Lancastrian writer and poet Marriott Edgar was born in Kirkcudbright, Scotland, in 1880 and was most noted for the monologues he wrote for comic actor Stanley Holloway. Whilst little is known of his early life in Scotland and then Lancashire in England, it is generally perceived that he was quite a talented comedian as well as being a respected writer. His name was originally Edgar Marriott but he swapped them around when he went to work on the stage, something that his father had done for his acting career.
Because of an illicit and slightly drunken brief affair between his father and a widowed actress, Marriott Edgar had a half-brother, Edgar Wallace, who would grow up to be a stalwart of the movie scene writing scripts for The Terrible People and The Crimson Circle as well as the famous Edgar Wallace Mysteries. Born 5 years after Wallace, Edgar only really came into prominence when he teamed up with actor and comedian Stanley Holloway following their appearance in the play The Co-Optimists.
Buoyed with success, they went to Hollywood in 1930 and there is some evidence that Marriott and Edgar Wallace met up there. Holloway was already reasonably well-known but it was when Marriott Edgar began writing monologues for him that things began to take off. Written to be spoken in rhythm with the piano, perhaps the most memorable and successful of Edgar’s work is The Albert Series, in particular The Lion and Albert. In all he wrote 16 memorable monologues for the actor.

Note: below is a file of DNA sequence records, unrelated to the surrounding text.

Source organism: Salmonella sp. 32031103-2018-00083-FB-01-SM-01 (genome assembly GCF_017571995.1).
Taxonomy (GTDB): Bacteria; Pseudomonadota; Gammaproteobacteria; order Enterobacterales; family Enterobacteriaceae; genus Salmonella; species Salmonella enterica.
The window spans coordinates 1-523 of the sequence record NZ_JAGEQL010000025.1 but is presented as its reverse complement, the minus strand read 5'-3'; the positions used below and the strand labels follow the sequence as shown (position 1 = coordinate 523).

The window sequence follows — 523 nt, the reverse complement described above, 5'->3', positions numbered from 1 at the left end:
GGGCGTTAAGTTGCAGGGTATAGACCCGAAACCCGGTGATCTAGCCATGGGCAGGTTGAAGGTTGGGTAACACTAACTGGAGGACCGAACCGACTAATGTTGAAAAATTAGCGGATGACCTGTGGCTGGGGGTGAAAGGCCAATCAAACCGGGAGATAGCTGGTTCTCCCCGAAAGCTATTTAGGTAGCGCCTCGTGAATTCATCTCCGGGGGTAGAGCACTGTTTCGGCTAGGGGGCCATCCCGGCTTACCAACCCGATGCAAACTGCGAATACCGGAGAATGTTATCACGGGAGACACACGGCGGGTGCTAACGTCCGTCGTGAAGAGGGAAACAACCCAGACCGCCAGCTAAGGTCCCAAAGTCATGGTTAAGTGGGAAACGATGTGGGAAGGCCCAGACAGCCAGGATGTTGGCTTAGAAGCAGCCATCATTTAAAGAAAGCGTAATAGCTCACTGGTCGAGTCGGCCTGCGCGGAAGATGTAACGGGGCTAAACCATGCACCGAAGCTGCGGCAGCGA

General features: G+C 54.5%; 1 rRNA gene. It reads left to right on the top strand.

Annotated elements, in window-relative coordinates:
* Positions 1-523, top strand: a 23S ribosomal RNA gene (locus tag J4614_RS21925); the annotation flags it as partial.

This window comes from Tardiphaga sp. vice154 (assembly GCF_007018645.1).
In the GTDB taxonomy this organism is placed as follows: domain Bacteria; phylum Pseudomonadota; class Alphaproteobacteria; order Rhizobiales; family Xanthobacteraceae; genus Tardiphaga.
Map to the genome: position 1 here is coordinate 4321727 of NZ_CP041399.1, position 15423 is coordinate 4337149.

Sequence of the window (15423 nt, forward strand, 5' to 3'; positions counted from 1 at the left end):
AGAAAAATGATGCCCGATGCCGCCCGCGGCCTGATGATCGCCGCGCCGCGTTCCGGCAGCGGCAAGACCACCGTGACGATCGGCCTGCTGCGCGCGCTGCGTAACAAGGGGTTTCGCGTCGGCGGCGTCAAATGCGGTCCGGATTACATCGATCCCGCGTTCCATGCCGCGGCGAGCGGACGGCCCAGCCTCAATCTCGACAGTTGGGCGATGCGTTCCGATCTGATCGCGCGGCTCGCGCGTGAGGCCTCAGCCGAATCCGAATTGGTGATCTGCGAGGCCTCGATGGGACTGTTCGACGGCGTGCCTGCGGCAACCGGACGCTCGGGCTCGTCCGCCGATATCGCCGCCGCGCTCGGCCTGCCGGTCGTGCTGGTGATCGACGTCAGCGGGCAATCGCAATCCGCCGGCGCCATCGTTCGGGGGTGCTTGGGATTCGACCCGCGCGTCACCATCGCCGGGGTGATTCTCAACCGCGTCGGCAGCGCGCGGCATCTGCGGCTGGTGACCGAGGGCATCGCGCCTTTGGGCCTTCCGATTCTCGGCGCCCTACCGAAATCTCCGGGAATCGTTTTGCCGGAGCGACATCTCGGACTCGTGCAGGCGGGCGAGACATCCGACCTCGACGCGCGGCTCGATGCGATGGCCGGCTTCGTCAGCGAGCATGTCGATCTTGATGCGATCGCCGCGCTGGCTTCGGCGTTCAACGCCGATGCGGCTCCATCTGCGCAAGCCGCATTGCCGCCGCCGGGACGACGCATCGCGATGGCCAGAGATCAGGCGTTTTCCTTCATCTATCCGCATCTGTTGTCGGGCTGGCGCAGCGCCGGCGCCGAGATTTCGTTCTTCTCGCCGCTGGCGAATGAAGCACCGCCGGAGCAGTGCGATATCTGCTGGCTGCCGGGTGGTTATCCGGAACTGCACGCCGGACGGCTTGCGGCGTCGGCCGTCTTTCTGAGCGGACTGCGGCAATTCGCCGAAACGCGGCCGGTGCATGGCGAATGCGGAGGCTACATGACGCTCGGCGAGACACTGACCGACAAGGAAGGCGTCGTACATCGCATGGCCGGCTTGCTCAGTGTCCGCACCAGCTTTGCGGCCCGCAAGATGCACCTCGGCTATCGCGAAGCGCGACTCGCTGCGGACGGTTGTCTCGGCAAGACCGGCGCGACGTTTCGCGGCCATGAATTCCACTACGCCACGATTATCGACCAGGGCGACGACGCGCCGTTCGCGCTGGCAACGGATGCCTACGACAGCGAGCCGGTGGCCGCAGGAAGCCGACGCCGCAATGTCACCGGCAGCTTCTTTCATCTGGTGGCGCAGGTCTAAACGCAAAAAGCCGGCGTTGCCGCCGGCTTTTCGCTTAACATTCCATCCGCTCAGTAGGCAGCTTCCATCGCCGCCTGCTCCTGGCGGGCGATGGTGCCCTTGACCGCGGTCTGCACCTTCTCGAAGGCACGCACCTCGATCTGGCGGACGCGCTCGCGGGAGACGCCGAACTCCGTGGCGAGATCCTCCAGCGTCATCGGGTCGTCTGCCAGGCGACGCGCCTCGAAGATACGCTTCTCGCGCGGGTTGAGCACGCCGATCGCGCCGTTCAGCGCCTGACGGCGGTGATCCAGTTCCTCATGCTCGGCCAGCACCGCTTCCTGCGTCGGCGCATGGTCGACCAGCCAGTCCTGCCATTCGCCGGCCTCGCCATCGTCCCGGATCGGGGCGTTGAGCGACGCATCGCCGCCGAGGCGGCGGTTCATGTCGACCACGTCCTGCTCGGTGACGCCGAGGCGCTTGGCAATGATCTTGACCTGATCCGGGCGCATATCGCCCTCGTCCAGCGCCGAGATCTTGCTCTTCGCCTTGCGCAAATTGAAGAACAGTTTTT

In 1932, Marriott Edgar appeared in the film Here Comes George and by 1935 he was also writing scripts for the likes of Arthur Askey, The Crazy Gang and Will Hay. But it was his monologues that caught the public attention and catapulted him and Holloway to a certain amount of fame both on the stage and radio. Moving on from the series about Albert he also produced comic poems of alternative history such as The Battle of Hastings and The ‘Ole in the Ark.
Quite a number of his monologues hark back to his Lancashire working-class roots as well as adding a little humor to historical figures from Noah to Richard the Lion Heart. Many of his works were published by Francis Day and Hunter in the mid-30s and pictures for the books were provided by John Hassall who had begun work initially as an advertising executive.
Marriott Edgar was also responsible for some of the classic comedy scripts of the era, including Ghost Train, Gas Bags and Charley’s Big Hearted Aunt. He married Mildred Williams in 1904 and had a son, Hindle, who also became an actor. Edgar continued to work up until after the end of the Second World War but died at the age of 71 in 1951 when he was in Battle, East Sussex.